When I arrived at the Refuge for the Nature Center Open House on Saturday, I heard a Red-bellied Woodpecker drumming and a couple of Canada Geese calling as they flew toward Island Pond. As I walked up the trail to the pavilion, there were lots of patches of green and even a bud or two. When I arrived, the Eastern Phoebe was busily building her annual nest there. As usual, she continued to work as people came and went, squawking all the while.
It was a very nice day and five groups, ranging from 1 to 9 people, stopped by to say “hello” and look around.
The first Spring Wildflower Walk is this Saturday, March 28, at 10:00 am at the Martha Bissett Clay Wildflower Trail to the right after crossing the bridge over the North Rolling Fork. Parking is available in the field off to the left a little further up the hill. Watch for the sign.
The weather may be a little nippy, but there should be lots of early spring growth to see. Rob Pendygraft, retired caretaker of the Refuge, will lead the walk.
The second Wildflower Walk is Saturday, April 11, same time and place. There will also be a Nature Center Open House that day: 10:00 am – 2:00 pm, not to mention a Garlic Mustard Pull. Stay tuned for more information.
In April, you can roll up your sleeves and trim back some invasive species or whatever else Land Manager Rose-Marie Roessler deems needs tackling.
The dates are April 18 and May 2. All days are from 10 a.m. to noon. Please try to attend.
Saturday, April 11, will be a busy day at the Refuge:
Spring Wildflower Walk #2 (10:00 am), Garlic Mustard Pull (following the walk), and Nature Center Open House 10 am to 2 pm.
The Wildflower Walk is on the Martha Clay Wildflower Trail, just past the first bridge on Carpenter Creek Rd. off KY 37. Parking will be available in the field on the left side of the road just past the Trail entrance and at the main entrance to the Refuge. Dr. Anne Lubbers, Professor of Biology at Centre College and an expert on plant ecology, will lead the walk.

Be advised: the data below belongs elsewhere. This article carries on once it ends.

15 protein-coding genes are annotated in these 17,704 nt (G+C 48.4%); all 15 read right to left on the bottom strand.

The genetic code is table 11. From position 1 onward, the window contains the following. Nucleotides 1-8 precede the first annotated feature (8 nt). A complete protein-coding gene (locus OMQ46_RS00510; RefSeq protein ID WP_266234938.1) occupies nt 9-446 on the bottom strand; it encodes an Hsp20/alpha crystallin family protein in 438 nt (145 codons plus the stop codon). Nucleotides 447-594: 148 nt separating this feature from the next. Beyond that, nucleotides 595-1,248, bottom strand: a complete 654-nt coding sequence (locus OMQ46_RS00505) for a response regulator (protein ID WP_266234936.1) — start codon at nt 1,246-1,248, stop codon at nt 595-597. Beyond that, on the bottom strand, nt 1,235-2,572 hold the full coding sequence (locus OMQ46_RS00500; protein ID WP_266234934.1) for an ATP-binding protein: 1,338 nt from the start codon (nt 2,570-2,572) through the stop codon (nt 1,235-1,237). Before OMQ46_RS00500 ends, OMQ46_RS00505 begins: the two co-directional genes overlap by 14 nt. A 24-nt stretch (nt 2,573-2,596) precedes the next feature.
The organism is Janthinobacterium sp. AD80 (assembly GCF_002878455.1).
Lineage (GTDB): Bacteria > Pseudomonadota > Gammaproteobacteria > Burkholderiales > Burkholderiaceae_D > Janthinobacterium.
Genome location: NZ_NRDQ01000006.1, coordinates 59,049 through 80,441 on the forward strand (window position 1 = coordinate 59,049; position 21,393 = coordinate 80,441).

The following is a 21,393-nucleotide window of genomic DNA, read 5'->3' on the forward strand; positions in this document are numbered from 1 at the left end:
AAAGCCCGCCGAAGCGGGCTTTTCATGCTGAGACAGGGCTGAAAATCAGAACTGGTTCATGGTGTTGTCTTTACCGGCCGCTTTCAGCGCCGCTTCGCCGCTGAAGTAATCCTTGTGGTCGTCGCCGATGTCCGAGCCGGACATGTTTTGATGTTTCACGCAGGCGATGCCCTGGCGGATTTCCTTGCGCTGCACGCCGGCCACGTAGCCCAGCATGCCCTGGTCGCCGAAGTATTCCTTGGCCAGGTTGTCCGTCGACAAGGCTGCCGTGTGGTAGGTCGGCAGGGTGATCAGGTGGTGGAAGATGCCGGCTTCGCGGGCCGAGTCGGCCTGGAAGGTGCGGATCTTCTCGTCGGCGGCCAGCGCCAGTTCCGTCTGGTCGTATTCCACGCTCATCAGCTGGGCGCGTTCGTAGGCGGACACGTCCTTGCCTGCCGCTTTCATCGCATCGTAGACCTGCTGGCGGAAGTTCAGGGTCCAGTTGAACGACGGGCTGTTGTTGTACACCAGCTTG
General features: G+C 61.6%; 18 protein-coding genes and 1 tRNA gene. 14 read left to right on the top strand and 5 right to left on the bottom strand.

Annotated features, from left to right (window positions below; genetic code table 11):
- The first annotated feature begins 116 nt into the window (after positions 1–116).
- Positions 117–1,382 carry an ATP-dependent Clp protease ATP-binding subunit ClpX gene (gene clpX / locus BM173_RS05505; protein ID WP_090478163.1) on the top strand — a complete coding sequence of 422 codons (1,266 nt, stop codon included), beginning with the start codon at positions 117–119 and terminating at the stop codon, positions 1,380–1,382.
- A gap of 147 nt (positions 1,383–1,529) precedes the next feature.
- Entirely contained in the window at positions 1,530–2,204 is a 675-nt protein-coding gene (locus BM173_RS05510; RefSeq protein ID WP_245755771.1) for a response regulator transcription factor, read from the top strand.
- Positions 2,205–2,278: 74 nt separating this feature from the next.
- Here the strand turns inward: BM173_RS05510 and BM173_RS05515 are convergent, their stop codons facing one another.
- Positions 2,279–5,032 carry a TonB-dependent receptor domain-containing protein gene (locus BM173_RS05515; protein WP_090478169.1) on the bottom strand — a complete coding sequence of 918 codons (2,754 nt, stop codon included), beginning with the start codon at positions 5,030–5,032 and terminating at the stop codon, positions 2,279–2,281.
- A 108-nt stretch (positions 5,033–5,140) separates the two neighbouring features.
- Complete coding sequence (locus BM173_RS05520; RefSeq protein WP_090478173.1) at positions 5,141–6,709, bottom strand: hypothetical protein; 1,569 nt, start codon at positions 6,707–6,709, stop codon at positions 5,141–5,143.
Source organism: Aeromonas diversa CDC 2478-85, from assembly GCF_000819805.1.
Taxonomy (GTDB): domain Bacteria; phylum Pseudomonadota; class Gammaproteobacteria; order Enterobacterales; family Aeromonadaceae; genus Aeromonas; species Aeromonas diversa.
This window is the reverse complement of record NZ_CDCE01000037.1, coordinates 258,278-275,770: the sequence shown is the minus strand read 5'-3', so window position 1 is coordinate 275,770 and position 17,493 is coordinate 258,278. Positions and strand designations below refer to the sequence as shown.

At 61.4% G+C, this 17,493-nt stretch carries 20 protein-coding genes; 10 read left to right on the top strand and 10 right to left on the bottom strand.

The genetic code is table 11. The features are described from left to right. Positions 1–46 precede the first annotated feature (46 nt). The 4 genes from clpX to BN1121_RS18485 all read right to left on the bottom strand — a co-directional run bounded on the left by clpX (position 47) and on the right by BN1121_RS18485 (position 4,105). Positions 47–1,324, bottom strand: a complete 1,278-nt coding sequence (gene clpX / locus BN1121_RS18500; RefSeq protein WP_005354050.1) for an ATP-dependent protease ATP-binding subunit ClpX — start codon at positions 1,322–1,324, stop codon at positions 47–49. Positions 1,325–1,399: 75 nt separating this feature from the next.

Immediately following that event, Dr. Lubbers will lead a Garlic Mustard Pull along the roadway toward the main Refuge entrance. Bring a good pair of garden gloves. Instructions will be provided.
For both events, wear long pants, sturdy shoes, and dress for the weather.
During and after the wildflower walk and pull, the Cheek Nature Center will be open for visitors (10:00 am to 2:00 pm). Drop by and see the exhibits, ask questions about the Refuge, and take a rest stop.
From Facebook, Search for Central Kentucky Wildlife Refuge and click on the one that has 600 Carpenter Creek Road as its address.
Once there, Like us and let us know what you would like to see on Facebook and/or the website, share comments and/or photos, etc.
If you would like to help with Refuge upkeep and have a wonderful time in the outdoors at the same time, here’s your chance.
All dates and times are Saturday, 12:00 noon – 2:00 pm and
all needed materials will be provided.
The dates and tasks are:
September 20 – Finish the weather sealant on benches and bridges
October 11 – cut back Autumn Olive
October 25 – cut back Autumn Olive
For more information, contact email@example.com.
The annual Members Picnic included lots of visiting, sandwiches from Junction City Produce and More, and reports from Emily Toadvine, President; J. P. and Jane Brantley, Education Directors; Rose-Marie Roessler, Land Manager; and Aaron Roessler, Caretaker. We also heard from Michael Hamm, Treasurer, who reminded us that annual memberships run from April 1 – March 31, although donations are welcome any time of the year (and can be made on the website).
Following the “formal” meeting, Linda Porter led the dedication of our new Monarch Way Station on Bluebird Trail.
2015 will mark the 50th anniversary of the founding of the Central Kentucky Wildlife Refuge, so there are some exciting things to look forward to next year.